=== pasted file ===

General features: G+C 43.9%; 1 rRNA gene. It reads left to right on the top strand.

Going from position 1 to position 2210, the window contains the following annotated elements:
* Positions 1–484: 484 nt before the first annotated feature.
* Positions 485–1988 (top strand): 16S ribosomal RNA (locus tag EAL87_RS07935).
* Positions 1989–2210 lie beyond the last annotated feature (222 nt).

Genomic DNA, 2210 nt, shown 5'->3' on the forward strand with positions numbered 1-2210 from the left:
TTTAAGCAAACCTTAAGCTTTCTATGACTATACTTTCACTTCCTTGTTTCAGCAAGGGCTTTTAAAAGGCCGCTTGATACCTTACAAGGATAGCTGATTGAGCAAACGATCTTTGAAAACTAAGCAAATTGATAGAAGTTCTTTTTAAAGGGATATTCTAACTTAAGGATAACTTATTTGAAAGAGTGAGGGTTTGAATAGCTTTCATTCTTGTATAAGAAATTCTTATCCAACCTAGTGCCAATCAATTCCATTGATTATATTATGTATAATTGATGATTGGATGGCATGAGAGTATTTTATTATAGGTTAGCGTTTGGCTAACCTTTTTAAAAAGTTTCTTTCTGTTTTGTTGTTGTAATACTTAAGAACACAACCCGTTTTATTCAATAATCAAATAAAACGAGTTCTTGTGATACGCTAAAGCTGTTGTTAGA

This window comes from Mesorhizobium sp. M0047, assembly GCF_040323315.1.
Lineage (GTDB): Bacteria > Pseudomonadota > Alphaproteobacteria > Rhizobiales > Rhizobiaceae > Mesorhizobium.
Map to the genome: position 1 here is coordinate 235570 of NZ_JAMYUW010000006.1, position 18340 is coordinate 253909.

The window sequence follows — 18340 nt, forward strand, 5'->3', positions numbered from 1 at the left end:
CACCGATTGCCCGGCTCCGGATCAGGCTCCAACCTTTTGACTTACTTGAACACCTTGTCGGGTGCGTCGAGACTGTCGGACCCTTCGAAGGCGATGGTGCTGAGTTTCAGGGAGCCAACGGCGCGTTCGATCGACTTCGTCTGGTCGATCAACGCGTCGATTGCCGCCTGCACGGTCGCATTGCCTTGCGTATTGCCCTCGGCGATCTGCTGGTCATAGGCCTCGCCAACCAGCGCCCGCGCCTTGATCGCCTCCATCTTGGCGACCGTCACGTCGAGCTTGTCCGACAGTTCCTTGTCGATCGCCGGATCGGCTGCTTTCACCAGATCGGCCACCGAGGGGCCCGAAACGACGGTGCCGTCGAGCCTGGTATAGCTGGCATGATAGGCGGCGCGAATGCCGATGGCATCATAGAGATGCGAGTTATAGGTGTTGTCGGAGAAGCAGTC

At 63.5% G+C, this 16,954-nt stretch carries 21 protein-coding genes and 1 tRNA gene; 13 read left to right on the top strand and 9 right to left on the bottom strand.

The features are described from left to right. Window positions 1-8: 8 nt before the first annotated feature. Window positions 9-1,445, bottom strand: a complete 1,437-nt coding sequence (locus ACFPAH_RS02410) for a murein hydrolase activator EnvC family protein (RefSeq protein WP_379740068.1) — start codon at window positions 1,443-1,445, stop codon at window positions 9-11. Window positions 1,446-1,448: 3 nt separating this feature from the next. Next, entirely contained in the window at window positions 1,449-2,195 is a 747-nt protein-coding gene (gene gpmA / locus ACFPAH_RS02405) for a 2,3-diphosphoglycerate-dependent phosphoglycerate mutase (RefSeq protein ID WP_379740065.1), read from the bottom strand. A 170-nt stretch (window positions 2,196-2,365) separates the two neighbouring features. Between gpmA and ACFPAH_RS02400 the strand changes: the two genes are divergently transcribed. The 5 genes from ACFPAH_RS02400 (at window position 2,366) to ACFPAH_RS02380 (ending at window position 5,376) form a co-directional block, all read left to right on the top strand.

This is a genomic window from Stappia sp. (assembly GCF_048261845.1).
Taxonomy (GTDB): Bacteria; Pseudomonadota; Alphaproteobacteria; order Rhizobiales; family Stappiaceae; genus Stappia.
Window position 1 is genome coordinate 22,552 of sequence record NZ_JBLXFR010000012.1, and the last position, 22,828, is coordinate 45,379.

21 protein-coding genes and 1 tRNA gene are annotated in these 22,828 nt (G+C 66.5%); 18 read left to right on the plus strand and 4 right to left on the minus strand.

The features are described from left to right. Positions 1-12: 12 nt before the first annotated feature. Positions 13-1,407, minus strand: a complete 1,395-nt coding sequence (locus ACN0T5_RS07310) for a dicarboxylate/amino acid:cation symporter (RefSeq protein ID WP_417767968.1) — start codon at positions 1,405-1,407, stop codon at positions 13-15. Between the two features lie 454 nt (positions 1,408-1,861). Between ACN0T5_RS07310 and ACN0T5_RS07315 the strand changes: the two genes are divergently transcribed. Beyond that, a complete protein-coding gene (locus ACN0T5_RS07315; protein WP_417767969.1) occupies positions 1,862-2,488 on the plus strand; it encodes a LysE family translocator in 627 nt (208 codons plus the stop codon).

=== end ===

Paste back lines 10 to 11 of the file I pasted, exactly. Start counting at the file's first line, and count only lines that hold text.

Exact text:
Map to the genome: position 1 here is coordinate 235570 of NZ_JAMYUW010000006.1, position 18340 is coordinate 253909.

The window sequence follows — 18340 nt, forward strand, 5'->3', positions numbered from 1 at the left end: